Man's memory is worse than the woman's and the male brain part that controls memories is smaller, a study published in JAMA Neurology medical journal said.
"That's right, that's what the data says," said Dr. Clifford Jack of the Mayo Clinic. "We see worse memory and worse brain volumes in men than women from age 40s onward." The researchers said their findings challenge a prevailing view on the aging brain.
Experts have speculated that when older adults start having memory lapses, it may be a sign of early Alzheimer's disease - and likely related to abnormal clumps of a protein called beta-amyloid that accumulate in the brain.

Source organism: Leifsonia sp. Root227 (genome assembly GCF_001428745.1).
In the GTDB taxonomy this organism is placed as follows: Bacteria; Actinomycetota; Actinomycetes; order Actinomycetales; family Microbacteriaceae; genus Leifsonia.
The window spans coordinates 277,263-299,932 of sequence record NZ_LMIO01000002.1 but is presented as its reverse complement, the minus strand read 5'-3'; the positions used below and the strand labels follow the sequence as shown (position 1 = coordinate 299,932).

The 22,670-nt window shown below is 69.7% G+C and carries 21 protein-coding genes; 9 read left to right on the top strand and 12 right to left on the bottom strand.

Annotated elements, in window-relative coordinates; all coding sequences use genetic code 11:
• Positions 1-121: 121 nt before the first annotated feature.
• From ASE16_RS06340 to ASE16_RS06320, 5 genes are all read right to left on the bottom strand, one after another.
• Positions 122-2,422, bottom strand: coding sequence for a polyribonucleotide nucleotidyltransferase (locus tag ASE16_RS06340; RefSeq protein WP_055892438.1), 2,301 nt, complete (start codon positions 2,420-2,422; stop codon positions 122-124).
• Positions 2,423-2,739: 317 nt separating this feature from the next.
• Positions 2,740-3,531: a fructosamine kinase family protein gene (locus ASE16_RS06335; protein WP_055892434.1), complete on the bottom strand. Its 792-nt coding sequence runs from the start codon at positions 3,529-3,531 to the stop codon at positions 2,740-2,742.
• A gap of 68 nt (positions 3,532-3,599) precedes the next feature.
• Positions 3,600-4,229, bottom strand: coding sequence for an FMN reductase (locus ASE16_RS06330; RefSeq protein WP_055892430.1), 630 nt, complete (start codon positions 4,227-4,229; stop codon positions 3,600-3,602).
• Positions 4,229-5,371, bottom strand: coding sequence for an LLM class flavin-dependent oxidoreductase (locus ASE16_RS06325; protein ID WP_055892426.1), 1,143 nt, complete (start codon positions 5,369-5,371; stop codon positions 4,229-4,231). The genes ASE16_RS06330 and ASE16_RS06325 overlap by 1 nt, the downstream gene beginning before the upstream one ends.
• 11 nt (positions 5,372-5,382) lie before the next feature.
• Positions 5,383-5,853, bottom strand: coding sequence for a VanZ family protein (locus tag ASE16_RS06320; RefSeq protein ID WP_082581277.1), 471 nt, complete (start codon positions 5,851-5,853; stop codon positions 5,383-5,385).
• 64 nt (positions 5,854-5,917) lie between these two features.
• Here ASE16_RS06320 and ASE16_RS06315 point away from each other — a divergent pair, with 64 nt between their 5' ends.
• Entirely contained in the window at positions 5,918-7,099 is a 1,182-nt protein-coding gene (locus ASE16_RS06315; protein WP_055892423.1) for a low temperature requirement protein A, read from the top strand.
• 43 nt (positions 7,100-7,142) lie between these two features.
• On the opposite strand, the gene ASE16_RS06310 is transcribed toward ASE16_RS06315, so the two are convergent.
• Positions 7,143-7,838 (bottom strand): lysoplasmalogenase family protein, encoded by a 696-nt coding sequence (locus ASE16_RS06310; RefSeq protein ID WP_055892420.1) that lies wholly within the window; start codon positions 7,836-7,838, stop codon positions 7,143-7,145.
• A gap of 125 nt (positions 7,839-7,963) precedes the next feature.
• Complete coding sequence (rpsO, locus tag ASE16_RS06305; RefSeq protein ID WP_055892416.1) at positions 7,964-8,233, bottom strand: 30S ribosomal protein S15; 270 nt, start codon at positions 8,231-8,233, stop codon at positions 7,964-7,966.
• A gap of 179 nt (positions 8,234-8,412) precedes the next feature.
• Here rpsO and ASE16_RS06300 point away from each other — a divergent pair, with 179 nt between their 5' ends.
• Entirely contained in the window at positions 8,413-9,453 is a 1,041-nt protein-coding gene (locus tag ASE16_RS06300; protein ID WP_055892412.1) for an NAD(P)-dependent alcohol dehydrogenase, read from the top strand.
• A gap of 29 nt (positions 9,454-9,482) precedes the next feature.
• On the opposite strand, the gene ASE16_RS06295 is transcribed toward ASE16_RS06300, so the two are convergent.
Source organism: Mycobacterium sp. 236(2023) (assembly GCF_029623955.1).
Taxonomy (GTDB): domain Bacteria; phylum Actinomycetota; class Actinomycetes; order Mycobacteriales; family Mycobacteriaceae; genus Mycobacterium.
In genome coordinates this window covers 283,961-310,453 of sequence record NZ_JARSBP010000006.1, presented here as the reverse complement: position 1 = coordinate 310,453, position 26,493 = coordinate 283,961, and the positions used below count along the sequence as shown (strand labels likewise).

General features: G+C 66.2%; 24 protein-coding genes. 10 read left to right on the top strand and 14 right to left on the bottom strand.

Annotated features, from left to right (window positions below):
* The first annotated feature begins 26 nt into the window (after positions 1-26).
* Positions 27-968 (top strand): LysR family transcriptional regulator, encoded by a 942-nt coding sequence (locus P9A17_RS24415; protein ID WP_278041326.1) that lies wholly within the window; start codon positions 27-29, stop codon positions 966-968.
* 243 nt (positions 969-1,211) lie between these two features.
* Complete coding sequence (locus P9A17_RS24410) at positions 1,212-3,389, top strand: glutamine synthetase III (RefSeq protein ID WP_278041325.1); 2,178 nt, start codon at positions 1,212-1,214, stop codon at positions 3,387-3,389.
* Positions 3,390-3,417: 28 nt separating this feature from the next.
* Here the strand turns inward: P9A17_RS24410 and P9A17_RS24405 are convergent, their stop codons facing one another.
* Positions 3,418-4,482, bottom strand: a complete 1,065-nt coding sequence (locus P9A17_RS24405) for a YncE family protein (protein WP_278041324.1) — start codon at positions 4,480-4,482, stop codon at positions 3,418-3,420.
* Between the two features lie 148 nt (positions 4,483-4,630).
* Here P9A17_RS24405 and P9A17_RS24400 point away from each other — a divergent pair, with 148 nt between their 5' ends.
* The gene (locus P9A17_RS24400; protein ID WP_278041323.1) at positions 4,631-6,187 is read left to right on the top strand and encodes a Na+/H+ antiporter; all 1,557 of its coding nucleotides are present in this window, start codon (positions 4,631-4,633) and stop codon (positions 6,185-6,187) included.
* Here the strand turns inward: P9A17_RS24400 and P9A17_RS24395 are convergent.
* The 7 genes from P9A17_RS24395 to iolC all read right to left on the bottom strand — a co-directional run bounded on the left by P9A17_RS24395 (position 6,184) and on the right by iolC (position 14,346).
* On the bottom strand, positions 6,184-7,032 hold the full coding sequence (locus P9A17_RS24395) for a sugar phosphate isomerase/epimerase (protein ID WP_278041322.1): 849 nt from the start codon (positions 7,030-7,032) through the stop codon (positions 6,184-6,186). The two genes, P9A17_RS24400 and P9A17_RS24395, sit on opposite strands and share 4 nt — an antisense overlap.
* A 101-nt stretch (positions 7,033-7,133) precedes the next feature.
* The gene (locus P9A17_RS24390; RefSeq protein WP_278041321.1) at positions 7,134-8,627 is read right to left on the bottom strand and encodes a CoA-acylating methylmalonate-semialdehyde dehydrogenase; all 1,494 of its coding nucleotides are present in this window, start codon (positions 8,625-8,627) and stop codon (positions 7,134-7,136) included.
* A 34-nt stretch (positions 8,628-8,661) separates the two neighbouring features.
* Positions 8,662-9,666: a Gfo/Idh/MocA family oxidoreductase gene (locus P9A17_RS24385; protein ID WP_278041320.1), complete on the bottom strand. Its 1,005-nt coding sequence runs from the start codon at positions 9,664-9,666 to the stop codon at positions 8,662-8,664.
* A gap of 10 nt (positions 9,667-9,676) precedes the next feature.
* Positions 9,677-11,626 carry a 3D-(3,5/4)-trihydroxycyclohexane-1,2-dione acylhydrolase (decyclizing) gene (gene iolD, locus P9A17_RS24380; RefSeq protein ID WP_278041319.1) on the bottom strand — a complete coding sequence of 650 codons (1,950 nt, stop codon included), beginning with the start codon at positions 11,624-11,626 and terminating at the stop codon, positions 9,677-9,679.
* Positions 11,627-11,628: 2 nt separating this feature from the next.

In a study of 1,246 cognitively normal people between the ages of 30 and 95, Jack and fellow researchers found that while memory started to decline for both sexes at age 30, male memory was worse than women overall, especially after age 40.
And in males, the hippocampus, the part of the brain that controls memory, was also smaller than women's, especially after age 60.
"The men's hippocampus starts off a little bit above average in the young people in the study," said neurologist Dr. Charles DeCarli, who reviewed the study before it was published in JAMA Neurology.